2. River Segmentation Model in Remote Sensing Images

2.1. Network Model

This study selects D-LinkNet network architecture for river segmentation in remote sensing images. The model uses LinkNet with precoder as its backbone network, which is composed of coding area, central area, and decoding area. The main idea of the model is to complete the segmentation by encoding the river information to the feature information and then the decoding area mapping the feature information processed by the central area to the space. For the river segmentation task, the use of the dilated convolution layer in the central area can enhance the receptive field of the feature points in the central region of the network, ensuring that the information is not lost, and meanwhile, the resolution of the feature map is not reduced.

In this model, the coding area is composed of an initial convolution module with a size of and stride = 2 and four residual modules. The residual module uses the pretrained ResNet34 [24] structure and adopts the jump connection to enhance the generalization and characterization ability. As the core of the central region, the dilated convolution layer module employs the connection mode of series and parallel connection. Besides, a composite attention module is added to the original structure of the central region to accurately obtain information on the road feature. The decoding area adopts the residual network bottleneck connection structure with convolution kernel [25] shown in Figure 1 to improve the network computing efficiency and also uses the up-sampling of the transposed convolution to restore the original image size. The author of this study takes D-LinkNet as the basic framework and constructs a river segmentation model based on composite attention mechanism with a repeated attention module in the central region, as shown in Figure 2.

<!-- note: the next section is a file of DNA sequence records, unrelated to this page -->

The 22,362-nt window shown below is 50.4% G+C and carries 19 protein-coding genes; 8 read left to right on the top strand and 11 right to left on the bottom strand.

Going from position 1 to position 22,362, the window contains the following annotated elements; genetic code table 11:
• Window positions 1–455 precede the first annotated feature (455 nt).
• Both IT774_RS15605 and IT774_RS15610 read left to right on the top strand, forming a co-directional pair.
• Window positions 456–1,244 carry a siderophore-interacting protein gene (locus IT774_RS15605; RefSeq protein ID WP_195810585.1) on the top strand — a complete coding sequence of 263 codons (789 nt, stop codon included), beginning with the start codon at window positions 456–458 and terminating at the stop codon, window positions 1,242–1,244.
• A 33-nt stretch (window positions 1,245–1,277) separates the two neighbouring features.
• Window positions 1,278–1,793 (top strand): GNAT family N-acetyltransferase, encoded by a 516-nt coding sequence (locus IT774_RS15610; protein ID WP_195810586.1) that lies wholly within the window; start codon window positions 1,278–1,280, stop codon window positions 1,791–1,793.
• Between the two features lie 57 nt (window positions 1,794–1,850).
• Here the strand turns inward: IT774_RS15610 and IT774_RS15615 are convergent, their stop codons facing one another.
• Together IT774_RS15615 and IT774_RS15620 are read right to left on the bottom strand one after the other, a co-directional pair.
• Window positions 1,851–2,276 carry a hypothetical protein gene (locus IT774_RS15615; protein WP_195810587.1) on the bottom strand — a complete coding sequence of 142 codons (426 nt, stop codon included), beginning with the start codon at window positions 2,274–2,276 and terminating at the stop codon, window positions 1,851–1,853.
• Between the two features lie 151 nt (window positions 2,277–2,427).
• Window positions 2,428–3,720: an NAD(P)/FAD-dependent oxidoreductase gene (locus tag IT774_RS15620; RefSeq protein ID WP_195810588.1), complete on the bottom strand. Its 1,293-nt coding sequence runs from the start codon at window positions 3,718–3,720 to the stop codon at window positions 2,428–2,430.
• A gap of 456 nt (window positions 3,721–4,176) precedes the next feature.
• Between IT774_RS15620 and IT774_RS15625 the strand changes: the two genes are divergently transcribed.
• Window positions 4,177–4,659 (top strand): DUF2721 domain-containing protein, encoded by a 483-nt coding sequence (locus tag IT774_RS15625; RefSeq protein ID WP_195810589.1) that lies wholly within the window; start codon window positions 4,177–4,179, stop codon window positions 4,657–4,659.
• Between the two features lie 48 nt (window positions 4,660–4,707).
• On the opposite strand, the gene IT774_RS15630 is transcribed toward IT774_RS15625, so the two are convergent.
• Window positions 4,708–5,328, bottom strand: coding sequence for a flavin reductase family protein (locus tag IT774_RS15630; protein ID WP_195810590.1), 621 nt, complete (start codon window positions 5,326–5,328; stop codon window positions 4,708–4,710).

2.2. Attention Module

The essence of the attention mechanism applied to the neural network is the distribution of a series of attention coefficients, namely the weighted processing of important features, to complete the emphasis on important information and the suppression of irrelevant information. For the river segmentation of remote sensing images, the main role of the attention module is to select the river region as the focus position from the complicated background, generating a more discriminative feature representation. To achieve the above goal, this study proposes a composite attention mechanism, which combines the attention of channel domain [26] and spatial domain [27] effectively. The composite attention module proposed will be described in detail below.

2.2.1. Composite Attention Mechanism